Most Nebraskans don't breathe no-new-taxes fire.
And they blame each party equally — and a lot — for the partisan gridlock in Congress.
Taken together, their responses in The World-Herald Poll — if not quite a ringing mandate for compromise — at least reflect a less extreme approach to the problem of balancing the federal budget than the poles of opinion on Capitol Hill.
To be sure, when asked “How would you balance the federal budget?” Nebraskans showed a strong preference for spending cuts. Yet most — including most Republicans — chose options that included at least some tax increases.
GOP leaders in Washington? Not so much.
Republicans have spent this campaign season touting their disgust at the idea of tax hikes. Most Republicans in Congress have signed a pledge, promoted by Grover Norquist's lobbying group Americans for Tax Reform, to “oppose any and all efforts” to raise taxes.
The difference between what red-state Nebraskans told the pollsters and what no-tax-hike candidates say on the stump “is heartening in a way,” said Graham Ramsden, head of Creighton University's political science department and a specialist in U.S. electoral behavior.
“A bit of prairie realism, perhaps.”
Ramsden said most U.S. citizens, once they are shown real budget numbers — how much is spent on what — come to the same conclusion as past bipartisan panels of experts: that balancing the budget requires some combination of cutting spending and raising more revenue.
On the other hand, before you picture Nebraskans as a tide of pragmatic compromisers, local political analysts suggest you take the results with a grain of salt.
» Nebraskans show a strong tilt — just like Republican House Speaker John Boehner to Democratic President Barack Obama — toward the spending-cut side of the ledger.
Randall Adkins, chairman of the political science department at the University of Nebraska at Omaha, sees a strong anti-tax bent in the data, with nearly a quarter of Nebraskans saying they would use spending cuts alone to reach a balanced budget. Only 1 percent said they would balance the budget exclusively with more taxes.
Adkins also said people are more apt to oppose a tax hike if they know it would hit them. Note that on a “Buffett Rule” poll question — “Do you favor or oppose a 30 percent minimum tax on million-dollar-plus earners?” — a strong majority of Nebraskans liked the idea of a tax that most wouldn't have to pay.
» Asked “Who do you feel is to blame for the partisan gridlock in Washington?” most Nebraskans said both parties combined were to blame — which could be interpreted as a hunger for compromise, like telling two squabbling children that you don't care who started it, knock it off.
More likely, Adkins said, the numbers simply reflect a general disgust with all incumbents, a frustrated cry of “a plague on both your houses.”
Ramsden dryly added that the poll didn't ask whether voters themselves ought to be blamed for having elected so many no-compromise lawmakers.
» Consider another poll question, the classic “how would you rate” each party's lawmakers: If you were hunting for signs of voters' thirst for compromise, you might check to see whether people took a dim view of their own party's leadership.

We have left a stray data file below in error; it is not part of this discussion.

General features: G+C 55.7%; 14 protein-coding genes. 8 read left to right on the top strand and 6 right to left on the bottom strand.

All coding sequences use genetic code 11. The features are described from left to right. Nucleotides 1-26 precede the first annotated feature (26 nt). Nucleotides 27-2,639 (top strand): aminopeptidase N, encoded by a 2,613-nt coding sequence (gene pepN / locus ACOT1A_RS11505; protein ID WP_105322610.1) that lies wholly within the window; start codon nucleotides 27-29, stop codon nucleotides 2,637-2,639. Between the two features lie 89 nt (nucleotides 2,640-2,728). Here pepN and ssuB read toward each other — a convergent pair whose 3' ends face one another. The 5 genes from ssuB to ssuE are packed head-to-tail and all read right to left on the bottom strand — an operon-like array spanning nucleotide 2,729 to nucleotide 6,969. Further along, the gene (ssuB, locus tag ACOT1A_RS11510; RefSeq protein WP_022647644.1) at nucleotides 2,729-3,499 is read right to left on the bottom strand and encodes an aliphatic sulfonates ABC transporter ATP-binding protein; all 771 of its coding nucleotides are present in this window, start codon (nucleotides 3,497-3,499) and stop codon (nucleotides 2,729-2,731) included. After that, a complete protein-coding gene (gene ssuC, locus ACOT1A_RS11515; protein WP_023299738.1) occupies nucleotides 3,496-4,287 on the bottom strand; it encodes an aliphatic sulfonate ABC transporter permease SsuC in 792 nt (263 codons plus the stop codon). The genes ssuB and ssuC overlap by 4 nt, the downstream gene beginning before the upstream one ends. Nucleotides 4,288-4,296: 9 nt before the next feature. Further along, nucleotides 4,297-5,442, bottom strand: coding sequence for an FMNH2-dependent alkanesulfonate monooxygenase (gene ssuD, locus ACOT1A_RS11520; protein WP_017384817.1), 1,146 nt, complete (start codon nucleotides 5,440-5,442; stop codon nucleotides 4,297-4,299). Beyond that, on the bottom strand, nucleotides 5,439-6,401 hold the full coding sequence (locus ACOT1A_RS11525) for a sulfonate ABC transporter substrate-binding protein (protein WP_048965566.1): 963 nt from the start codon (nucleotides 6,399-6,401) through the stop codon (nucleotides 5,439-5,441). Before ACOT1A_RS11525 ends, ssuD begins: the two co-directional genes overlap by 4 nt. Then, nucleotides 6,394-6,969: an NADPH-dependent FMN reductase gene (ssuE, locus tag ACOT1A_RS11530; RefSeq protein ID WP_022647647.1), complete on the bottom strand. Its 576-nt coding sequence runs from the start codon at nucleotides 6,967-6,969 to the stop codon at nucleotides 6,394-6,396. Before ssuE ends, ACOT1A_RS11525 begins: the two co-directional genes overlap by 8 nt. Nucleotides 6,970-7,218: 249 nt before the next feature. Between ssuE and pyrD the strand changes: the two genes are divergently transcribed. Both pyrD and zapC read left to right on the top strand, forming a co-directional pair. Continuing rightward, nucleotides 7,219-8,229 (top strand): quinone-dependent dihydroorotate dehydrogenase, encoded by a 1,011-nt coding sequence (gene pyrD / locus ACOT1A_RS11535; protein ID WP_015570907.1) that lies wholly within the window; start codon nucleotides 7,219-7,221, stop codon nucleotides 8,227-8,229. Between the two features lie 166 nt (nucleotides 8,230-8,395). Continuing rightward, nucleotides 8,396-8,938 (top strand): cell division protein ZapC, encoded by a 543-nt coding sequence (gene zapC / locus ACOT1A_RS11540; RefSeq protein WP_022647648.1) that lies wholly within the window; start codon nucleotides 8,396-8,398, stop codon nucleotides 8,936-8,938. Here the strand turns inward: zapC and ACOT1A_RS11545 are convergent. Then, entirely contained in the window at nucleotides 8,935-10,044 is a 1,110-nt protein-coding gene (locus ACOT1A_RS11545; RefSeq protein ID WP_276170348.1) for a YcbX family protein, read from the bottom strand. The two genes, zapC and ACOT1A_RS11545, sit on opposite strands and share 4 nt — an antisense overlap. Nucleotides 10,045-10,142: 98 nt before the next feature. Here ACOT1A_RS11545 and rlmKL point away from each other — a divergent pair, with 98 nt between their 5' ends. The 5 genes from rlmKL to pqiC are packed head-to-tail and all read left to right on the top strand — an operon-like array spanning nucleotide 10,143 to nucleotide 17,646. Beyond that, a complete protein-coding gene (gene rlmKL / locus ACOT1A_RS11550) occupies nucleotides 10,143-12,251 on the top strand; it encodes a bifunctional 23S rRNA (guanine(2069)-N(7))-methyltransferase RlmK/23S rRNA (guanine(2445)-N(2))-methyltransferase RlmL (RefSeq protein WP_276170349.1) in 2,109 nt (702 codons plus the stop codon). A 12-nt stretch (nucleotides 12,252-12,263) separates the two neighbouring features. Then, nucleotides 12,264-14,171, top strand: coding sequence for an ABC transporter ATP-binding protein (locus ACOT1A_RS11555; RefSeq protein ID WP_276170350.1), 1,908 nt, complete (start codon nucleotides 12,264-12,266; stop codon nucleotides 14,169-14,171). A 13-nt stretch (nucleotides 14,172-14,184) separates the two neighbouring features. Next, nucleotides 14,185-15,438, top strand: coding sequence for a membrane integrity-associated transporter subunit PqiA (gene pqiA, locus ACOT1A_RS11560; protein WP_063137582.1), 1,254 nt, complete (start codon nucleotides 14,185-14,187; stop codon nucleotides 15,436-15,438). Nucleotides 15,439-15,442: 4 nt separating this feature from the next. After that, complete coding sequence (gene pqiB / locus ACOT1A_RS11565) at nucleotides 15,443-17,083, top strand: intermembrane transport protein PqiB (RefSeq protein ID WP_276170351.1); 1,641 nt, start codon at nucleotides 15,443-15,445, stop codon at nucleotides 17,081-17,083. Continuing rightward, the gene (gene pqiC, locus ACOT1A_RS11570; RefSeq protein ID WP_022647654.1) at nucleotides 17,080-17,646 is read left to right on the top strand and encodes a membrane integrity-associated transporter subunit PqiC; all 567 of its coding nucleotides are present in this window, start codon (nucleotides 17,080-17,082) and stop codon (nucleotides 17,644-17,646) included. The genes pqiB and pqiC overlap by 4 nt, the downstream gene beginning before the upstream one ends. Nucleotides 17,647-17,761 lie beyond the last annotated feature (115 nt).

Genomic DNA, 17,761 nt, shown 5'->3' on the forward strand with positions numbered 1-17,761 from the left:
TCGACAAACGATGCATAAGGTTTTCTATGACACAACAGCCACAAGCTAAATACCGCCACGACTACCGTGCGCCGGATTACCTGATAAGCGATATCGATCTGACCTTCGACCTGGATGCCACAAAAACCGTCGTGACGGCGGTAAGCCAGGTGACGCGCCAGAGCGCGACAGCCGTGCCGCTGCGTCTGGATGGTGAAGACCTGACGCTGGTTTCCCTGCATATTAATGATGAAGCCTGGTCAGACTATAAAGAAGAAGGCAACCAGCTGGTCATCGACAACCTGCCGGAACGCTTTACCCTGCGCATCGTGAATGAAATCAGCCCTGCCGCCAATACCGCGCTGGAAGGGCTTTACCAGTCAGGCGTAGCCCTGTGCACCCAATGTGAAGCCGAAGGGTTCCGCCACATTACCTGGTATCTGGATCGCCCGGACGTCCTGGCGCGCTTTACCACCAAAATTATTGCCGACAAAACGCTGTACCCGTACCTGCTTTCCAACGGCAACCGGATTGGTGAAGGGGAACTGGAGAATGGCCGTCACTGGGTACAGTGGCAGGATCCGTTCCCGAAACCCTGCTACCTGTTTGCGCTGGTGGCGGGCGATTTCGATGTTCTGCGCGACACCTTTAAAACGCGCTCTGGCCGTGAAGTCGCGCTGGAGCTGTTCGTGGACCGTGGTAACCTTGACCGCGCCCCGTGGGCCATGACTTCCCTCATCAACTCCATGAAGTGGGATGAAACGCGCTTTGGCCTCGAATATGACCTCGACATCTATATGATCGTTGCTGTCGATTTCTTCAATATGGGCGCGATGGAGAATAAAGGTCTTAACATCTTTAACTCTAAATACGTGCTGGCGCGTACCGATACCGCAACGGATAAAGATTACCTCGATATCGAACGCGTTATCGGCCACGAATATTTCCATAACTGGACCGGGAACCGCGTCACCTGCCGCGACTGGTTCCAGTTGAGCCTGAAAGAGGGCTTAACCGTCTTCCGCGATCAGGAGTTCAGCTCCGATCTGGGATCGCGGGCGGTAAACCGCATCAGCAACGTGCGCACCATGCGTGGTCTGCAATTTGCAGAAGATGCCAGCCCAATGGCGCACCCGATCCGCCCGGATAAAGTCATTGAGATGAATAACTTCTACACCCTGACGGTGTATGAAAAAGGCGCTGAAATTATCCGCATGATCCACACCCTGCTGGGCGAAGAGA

Nope. Nebraska Republicans rate their party's members of Congress pretty highly: 56 percent said they had a favorable impression. Only 14 percent said unfavorable. And Nebraska Democrats gave 45 percent favorable and 18 percent unfavorable ratings to their party's members.
That's not exactly the picture of a hang-our-leaders, let's-cut-a-deal rebellion.
Bottom line, said the two Omaha political scientists: The difference between the moderation of the poll results and the hard line that politicians preach on the stump is a reflection of modern campaigning.
Adkins said the numbers tell him that “if I'm a politician trying to win election in Nebraska, I talk about spending cuts. If I'm a politician trying to solve the deficit, I leave myself room to compromise.”
Ramsden said GOP candidates are more likely to talk in absolutes on taxes because they fear challenges from their party's right wing.
“I think if you were to give all Republicans in Washington a truth serum,” he said, they would sound more willing to compromise on the budget.
Room to compromise has been an issue in Nebraska's Senate race between Republican Deb Fischer and Democrat Bob Kerrey.
Fischer has taken the Norquist pledge to oppose any tax hike. Kerrey has said that would make it impossible for her to accept the sort of compromise needed to balance the budget.
Norquist's group claims that all of Nebraska's congressional delegation has taken the pledge. But Republican Rep. Jeff Fortenberry of Lincoln has asked to be taken off the list, calling the pledge too restrictive.
The statewide poll of 800 registered voters was conducted Sept. 17 through 20. Conducted by Wiese Research Associates of Omaha, it had an error margin of 3.5 percentage points.
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Americans for Tax Reform, a lobbying group run by conservative activist Grover Norquist, opposes all tax increases and in every campaign since 1986 has asked politicians to pledge likewise. It says these Nebraskans have done so:
Rep. Jeff Fortenberry, Republican. He has asked to be removed from the pledge list, finding it too restrictive.
Rep. Lee Terry, Republican. He has said he would not feel bound if a tax increase were absolutely necessary.
Rep. Adrian Smith, Republican.
Sen. Mike Johanns, Republican. He has since called the pledge “meaningless,” saying Norquist interprets it too rigidly.
Sen. Ben Nelson, Democrat. However, Norquist's group says he broke the pledge by voting for the health care law. Of the candidates competing to replace him, Republican Deb Fischer has signed the pledge.